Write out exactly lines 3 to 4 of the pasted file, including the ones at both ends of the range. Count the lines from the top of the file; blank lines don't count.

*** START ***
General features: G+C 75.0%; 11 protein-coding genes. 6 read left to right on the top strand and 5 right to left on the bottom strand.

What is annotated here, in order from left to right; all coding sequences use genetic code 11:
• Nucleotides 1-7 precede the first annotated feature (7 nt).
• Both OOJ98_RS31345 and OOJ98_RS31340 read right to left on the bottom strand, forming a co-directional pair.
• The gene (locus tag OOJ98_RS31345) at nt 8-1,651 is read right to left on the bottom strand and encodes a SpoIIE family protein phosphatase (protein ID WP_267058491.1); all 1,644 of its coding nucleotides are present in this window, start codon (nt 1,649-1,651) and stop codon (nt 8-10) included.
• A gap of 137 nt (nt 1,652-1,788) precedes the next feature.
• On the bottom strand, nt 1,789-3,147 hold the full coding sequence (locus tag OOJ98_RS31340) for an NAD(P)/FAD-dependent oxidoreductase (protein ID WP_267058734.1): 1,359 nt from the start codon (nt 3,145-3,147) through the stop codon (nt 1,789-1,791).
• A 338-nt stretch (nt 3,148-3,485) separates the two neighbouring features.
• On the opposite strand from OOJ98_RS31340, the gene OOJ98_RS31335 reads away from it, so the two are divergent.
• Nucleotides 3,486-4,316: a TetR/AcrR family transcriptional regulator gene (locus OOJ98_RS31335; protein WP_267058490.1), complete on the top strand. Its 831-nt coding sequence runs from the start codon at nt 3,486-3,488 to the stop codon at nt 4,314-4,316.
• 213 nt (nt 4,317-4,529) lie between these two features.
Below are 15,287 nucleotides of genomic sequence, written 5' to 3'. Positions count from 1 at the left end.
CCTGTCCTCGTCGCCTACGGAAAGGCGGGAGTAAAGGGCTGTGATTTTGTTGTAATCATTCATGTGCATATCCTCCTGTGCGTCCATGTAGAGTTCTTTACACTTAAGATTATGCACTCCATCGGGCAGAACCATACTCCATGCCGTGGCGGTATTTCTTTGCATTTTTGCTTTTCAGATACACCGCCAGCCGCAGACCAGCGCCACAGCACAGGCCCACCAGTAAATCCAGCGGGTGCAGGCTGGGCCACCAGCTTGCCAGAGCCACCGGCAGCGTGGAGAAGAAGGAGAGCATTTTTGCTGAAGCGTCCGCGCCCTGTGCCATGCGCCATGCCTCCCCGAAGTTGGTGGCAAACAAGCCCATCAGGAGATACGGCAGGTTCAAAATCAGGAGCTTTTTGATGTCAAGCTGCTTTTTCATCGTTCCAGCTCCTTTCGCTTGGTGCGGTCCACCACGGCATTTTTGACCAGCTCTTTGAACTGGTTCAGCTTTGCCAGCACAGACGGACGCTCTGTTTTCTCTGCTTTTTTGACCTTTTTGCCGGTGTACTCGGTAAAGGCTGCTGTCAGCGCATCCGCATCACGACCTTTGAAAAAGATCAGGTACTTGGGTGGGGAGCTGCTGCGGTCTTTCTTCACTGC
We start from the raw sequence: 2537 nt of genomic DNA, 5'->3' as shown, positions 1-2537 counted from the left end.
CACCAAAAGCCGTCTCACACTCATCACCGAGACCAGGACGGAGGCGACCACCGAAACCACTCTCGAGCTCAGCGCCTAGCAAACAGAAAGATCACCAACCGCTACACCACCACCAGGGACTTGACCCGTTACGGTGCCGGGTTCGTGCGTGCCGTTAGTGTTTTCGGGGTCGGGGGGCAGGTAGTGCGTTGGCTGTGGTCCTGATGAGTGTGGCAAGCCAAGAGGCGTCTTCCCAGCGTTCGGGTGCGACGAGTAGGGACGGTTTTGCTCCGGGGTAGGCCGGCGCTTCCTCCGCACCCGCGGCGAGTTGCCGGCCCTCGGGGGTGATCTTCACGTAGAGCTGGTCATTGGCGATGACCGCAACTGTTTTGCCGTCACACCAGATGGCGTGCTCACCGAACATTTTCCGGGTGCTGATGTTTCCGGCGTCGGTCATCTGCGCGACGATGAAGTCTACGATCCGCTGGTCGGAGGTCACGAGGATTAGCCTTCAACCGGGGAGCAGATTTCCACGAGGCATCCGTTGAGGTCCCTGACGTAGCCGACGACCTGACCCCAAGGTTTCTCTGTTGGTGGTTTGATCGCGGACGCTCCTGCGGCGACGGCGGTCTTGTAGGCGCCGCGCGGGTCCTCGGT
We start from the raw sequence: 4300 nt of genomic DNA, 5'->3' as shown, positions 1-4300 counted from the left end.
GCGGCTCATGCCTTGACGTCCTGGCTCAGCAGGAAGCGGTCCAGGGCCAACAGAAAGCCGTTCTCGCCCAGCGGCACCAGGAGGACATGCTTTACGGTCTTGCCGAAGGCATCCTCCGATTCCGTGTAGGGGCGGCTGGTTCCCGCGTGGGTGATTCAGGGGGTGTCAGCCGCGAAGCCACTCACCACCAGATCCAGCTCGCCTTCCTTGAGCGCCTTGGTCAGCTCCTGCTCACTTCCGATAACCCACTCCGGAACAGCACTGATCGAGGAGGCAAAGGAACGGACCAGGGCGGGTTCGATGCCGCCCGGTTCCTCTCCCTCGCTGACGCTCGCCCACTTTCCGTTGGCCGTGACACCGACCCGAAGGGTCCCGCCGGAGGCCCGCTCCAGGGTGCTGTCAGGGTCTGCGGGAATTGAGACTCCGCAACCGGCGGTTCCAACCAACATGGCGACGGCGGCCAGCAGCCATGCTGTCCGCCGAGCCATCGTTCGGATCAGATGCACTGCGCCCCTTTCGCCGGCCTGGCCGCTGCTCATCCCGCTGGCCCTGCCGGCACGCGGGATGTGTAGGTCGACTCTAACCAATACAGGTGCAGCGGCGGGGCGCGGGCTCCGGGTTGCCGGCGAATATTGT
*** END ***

• Nucleotides 1-7 precede the first annotated feature (7 nt).
• Both OOJ98_RS31345 and OOJ98_RS31340 read right to left on the bottom strand, forming a co-directional pair.